This course is a part of a series of courses to introduce concepts and current frontiers of atomic physics, and to prepare you for cutting-edge research:

- 8.422.1x: Quantum states and dynamics of photons
- 8.422.2x: Atom-photon interactions
**8.422.3x: Optical Bloch equations and open system dynamics**- 8.422.4x: Light forces and laser cooling
- 8.422.5x: Ultracold atoms and ions for many-body physics and quantum information science

At MIT, the content of the five courses makes the second of a two-semester sequence (8.421 and 8.422) for graduate students interested in Atomic, Molecular, and Optical Physics. This sequence is required for Ph.D. students doing research in this field.

Completing the series allows you to pursue advanced study and research in cold atoms, as well as specialized topics in condensed matter physics. In these five courses you will learn about the following topics:

- quantum states and dynamics of photons
- photon-atom interactions: basics and semiclassical approximations
- open system dynamics
- optical Bloch equations
- applications and limits of the optical Bloch equations
- dressed atoms
- light force
- laser cooling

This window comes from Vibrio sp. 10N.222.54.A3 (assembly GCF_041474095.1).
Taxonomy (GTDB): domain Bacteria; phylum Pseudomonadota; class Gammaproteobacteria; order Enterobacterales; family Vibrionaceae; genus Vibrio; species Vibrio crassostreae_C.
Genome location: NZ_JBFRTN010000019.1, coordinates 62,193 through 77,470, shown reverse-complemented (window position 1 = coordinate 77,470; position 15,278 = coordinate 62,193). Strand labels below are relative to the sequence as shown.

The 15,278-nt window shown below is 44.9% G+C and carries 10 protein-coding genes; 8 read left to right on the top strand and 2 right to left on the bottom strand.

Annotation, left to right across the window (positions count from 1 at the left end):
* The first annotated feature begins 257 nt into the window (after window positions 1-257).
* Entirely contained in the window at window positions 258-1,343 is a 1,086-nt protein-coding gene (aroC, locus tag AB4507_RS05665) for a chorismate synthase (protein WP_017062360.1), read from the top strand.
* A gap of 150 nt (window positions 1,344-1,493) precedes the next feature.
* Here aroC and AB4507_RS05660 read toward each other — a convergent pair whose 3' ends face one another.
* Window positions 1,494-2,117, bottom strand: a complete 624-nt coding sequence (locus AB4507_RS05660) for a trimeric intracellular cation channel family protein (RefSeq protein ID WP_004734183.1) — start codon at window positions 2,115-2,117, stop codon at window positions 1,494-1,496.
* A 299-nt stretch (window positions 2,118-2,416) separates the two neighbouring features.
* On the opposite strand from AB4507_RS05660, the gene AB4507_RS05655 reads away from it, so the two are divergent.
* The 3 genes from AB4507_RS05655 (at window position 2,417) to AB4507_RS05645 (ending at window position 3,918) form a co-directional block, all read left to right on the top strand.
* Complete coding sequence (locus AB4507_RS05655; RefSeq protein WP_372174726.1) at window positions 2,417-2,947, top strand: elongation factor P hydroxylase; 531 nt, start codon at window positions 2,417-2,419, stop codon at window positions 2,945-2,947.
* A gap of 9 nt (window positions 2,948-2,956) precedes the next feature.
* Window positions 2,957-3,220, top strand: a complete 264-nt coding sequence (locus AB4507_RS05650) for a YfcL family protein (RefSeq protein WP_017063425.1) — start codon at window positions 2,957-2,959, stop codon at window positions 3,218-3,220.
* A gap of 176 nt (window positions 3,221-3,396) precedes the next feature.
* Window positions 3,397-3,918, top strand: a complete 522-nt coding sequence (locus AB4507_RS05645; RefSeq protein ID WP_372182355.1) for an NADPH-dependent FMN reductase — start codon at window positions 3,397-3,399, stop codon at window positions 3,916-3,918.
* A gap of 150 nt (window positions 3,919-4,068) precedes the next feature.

- cold atoms
- evaporative cooling
- Bose-Einstein condensationquantum algorithms and protocols
- ion traps and magnetic traps.

In this physics course, you will learn about the quantum description of light with applications to squeezed states of light and teleportation as well as the non-classical states of light and single photons. You will learn how to do metrology with light. You will also learn about correlations with photons as well as atom correlation functions.

This course is a part of a series of courses to introduce fundamental concepts and current frontiers of atomic physics, and to prepare you for cutting-edge research:

**8.422.1x: Quantum States and Dynamics of Photons**- 8.422.2x: Atom-photon Interactions
- 8.422.3x: Optical Bloch Equations and Open System Dynamics
- 8.422.4x: Light Forces and Laser Cooling
- 8.422.5x: Ultracold Atoms and Ions for Many-body Physics and Quantum Information Science

At MIT, the content of these five courses makes up the second of a two-semester sequence (8.421 and 8.422) for graduate students interested in Atomic, Molecular, and Optical Physics. This sequence is required for Ph.D. students doing research in this field.